Can’t wait to see what suckers make their way up Blackberry when it’s open to them. Hoping it will be like other creeks that feed the Fox in that area that have good variety and strong numbers of redhorses, buffalo, quillbacks and hogsuckers.
        I wish spring would get here! I’m itching to start chasing them.

        1. Ken G Post author

          Put up a link on Facebook last night, you should see a little hit on your site. Definitely get in touch with Norm if you’re going to start exploring the Kank, he’s a good guy, you’ll enjoy the conversations.

          People lump suckers in with carp and don’t realize that they need much cleaner water to survive. There’s one creek by me where I see the most northern hogsuckers. For the short run up to the dam, Blackberry has always got some big sucker runs. It will be interesting to see what they do with another 20 or so miles to go explore.

          1. Olaf

            My favorite creek in all of NE Illinois is not far from you, and it’s where I caught my first quillback (my first sucker ever), my first shorthead redhorse, and my first hogsucker. I think Blackberry has the potential to really shine in terms of native species, especially if the gradient is as good as your dam removal posts seem to indicate.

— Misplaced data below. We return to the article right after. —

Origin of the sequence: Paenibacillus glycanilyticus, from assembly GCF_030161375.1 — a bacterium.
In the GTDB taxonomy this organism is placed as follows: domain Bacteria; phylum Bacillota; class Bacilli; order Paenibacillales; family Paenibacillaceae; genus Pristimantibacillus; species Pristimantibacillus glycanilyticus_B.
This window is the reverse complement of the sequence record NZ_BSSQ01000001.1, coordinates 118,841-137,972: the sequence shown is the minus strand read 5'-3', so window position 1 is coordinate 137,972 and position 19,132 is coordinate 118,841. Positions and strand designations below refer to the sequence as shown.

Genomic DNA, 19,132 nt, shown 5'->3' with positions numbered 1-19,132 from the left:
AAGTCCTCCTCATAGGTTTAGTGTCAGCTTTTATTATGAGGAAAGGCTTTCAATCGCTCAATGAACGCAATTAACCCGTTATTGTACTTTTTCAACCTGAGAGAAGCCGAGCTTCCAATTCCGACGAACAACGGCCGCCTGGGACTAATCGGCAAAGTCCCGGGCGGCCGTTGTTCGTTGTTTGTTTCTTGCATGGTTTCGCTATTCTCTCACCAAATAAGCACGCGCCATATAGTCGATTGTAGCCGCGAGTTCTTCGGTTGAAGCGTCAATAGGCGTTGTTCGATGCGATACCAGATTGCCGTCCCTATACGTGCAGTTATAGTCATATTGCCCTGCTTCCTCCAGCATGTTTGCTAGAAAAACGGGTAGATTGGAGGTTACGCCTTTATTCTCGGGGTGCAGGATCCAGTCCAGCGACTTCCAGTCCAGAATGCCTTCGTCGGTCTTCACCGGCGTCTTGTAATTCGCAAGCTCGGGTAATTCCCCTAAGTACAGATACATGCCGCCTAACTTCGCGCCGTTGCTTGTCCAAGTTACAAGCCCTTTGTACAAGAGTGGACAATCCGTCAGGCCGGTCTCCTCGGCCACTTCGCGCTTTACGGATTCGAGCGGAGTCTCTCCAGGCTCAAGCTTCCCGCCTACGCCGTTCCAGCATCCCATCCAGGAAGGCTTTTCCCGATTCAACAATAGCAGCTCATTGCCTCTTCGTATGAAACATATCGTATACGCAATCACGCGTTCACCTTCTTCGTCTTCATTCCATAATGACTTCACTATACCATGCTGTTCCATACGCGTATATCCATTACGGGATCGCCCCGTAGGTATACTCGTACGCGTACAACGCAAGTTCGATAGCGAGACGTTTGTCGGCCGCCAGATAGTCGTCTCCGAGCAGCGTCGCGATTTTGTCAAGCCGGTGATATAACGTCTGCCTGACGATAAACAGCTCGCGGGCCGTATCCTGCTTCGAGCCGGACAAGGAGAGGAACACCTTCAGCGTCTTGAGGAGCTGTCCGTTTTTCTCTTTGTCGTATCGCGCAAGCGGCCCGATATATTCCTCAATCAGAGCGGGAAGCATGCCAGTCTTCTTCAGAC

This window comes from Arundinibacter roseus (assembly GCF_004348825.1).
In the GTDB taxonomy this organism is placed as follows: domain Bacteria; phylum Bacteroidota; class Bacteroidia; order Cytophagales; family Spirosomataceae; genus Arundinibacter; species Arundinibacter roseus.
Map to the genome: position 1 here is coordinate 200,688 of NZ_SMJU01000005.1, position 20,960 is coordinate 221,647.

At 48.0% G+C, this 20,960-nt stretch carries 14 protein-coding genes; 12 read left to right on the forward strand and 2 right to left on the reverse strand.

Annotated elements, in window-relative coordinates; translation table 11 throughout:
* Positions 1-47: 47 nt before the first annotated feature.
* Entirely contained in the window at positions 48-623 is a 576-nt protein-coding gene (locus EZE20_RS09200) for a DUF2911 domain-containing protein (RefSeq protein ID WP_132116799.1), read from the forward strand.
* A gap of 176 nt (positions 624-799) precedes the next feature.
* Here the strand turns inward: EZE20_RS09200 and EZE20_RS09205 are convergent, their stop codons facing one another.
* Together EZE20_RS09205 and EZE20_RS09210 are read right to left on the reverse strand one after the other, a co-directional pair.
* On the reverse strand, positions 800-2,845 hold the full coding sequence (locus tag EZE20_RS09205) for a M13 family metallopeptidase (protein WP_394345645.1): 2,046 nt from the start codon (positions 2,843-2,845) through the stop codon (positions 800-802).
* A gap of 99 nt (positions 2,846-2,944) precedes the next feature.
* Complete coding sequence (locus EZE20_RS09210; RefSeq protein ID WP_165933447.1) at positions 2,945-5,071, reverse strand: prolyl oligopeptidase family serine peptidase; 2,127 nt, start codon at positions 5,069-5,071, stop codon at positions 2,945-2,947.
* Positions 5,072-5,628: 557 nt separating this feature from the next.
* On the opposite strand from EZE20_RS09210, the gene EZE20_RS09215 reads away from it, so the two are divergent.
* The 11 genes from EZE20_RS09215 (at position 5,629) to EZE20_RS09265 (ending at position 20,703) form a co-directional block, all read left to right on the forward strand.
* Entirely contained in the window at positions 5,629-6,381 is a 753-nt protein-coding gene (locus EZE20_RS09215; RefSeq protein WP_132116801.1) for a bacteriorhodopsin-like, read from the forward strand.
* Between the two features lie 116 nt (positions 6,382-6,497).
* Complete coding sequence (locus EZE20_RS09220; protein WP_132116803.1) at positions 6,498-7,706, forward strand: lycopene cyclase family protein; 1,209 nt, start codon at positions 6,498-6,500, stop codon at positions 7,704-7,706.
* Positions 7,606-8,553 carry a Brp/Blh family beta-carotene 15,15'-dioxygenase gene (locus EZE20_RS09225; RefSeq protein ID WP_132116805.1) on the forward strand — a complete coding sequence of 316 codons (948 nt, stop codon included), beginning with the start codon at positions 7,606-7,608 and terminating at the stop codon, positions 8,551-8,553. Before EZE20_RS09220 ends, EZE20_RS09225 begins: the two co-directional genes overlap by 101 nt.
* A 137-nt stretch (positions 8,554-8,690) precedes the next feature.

I’d love to know more about good sucker streams in your area, so drop me an email if you feel like divulging anything sensitive. I’m planning on adding underwater photography of native species to my fishing hobby this year, so the more streams I can try in a given area, the more chance I’ll be able to find good fish in clear water and get the shots.

            1. Ken G Post author

              Olaf, we’ll keep in touch on this topic. I have a feeling I know the creek you’re talking about quite well 🙂 Feel free to email me too if you have specifics you want to ask.

              Further up stream on Blackberry the gradient isn’t like the other creeks not far down stream. Lots of good looking runs, but a bit flatter. That’s why I’m looking forward to the exploring later. I want to see if the fish like it enough to stick around.